At the time of its release, Call of Duty 4: Modern Warfare received almost universal praise. War games are nothing new – we already had Call of Duty, Medal of Honor, and to an extent, Wolfenstein – but Modern Warfare really did modernize the first-person shooter, and people liked that it reflected war as it currently exists in the Middle East, not war as it historically was. Electronic Arts eventually countered ActiVision’s hit title with a series of their own, the Battlefield series, and hired a developer that almost came out of nowhere, DICE. Battlefield: Bad Company 2 came out three years after Modern Warfare, and proved EA could modernize the war game genre as well as anyone else. The only bad news is it’s a lot of narrow passageways until the “battlefield” opens up, and there is a dense fog-of-war, obstructing faraway targets. Truth be told, EA and DICE proved a point: not only could Modern Warfare be replicated, it could be improved.
As the late Ryan Davis of Giant Bomb said, Bad Company 2 follows “a ragtag group of misfits.” You, Marlow, and teammates “Sweets,” Haggard, and Sarge are attempting to stop a Russian called Aguire from terrorizing the United States on its homeland, for example, by disabling the power-grid. A lot of comedy comes from Haggard, a southerner, who, for example, gets on the case of your helicopter pilot, who says he’s a pacifist. The game has you chasing clues around multiple locations in South America.
Again, you are sadly following a linear path, but open areas are in the game. You could be with your squad-mates in the jungle, and there is only one path forward. At times, if you venture out of the battle zone, the game gives you a warning and a ten-second timer to get back in fair territory. My old roommate loved Star Wars: Knights of the Old Republic 2, but showed me how some open plots of land are blocked by invisible walls. It’s the same idea. Still, there are open combat areas, but now the biggest offense is “fog of war.” Probably in an effort to get away with low-resolution textures, the farther you look, the less you can see. Still, the combat really does feel modern, as you look down your sights and target the enemy.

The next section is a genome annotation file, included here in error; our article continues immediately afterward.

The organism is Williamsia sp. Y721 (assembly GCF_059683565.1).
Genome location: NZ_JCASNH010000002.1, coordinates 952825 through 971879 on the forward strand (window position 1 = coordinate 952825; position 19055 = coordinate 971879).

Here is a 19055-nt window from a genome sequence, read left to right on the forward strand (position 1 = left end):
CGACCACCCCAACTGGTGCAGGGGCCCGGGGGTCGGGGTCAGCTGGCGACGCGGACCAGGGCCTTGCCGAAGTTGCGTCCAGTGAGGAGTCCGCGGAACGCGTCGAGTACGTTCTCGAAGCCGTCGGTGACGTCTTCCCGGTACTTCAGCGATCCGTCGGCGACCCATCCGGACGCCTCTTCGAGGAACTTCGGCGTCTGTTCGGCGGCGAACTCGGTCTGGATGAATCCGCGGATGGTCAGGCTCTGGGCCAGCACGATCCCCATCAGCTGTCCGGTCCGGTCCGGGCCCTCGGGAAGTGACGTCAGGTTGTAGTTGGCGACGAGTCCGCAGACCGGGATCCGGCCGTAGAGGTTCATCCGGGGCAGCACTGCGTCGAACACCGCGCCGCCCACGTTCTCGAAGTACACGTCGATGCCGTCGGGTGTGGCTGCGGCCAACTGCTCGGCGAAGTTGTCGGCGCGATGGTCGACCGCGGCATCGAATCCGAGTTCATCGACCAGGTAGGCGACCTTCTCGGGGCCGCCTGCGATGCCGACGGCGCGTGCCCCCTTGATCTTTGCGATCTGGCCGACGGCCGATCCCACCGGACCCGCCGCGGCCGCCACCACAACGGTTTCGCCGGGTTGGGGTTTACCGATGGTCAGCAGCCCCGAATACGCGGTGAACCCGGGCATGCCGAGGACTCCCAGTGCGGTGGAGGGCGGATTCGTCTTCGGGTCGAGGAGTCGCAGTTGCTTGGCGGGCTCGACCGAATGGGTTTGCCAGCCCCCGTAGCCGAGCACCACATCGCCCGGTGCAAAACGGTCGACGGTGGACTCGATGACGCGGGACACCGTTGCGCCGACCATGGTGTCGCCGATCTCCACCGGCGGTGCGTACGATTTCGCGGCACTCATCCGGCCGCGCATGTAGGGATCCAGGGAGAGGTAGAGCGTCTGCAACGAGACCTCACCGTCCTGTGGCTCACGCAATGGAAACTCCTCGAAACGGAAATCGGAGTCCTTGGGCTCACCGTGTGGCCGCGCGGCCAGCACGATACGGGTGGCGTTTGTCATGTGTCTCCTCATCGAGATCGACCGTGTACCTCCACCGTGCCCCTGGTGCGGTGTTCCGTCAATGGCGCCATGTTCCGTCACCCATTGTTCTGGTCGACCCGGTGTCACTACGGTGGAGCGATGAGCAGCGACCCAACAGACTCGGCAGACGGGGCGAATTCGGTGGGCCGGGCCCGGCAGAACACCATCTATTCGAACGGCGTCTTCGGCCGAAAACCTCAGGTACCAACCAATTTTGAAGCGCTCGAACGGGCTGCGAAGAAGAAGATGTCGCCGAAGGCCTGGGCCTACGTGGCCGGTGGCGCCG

The game actually has fantastic character models. I think you could use these exact character models in a next generation game, and nothing would look out of place. There is a realistic woven-cotton texture on everyone’s uniforms, and detail is right down to individual finger movements. The environments aren’t too bad. The game features “destructible environments,” so a house wall could crumble, exposing one’s cover. I thought it was a neat trick, but it was clear the walls were meant to break only in certain ways. It isn’t something you see in modern shooters, unfortunately. I think graphically, the game was at its most impressive during a boat ride down a river, with enemies talking on a bridge above you.
Sadly, the campaign is four and a half hours, but in 2010, that was reasonable for a first-person shooter. The thinking was, We’ll add hours of playtime with multiplayer, but I hardly touched it, preferring the single-player mode. Of course, Battlefield multiplayer is a big deal now, with Battlefield V and the Star Wars offshoot Battlefront. For me, DICE proved exactly what they needed to prove: another game’s success can be duplicated in a short turnaround time. It’s straight out of the common college business book, The Innovator’s Dilemma. One who innovates in an industry will be met with copycats who can price more competitively, sometimes forcing the innovator out. That said, Call of Duty still exists, but many don’t take it as seriously now, with the very disappointing Call of Duty: Ghosts, the silly space themed Call of Duty: Infinite Warfare, and the poorly reviewed Call of Duty: WWII. Any modder that can lift the fog deserves recognition. Otherwise the game is near perfect.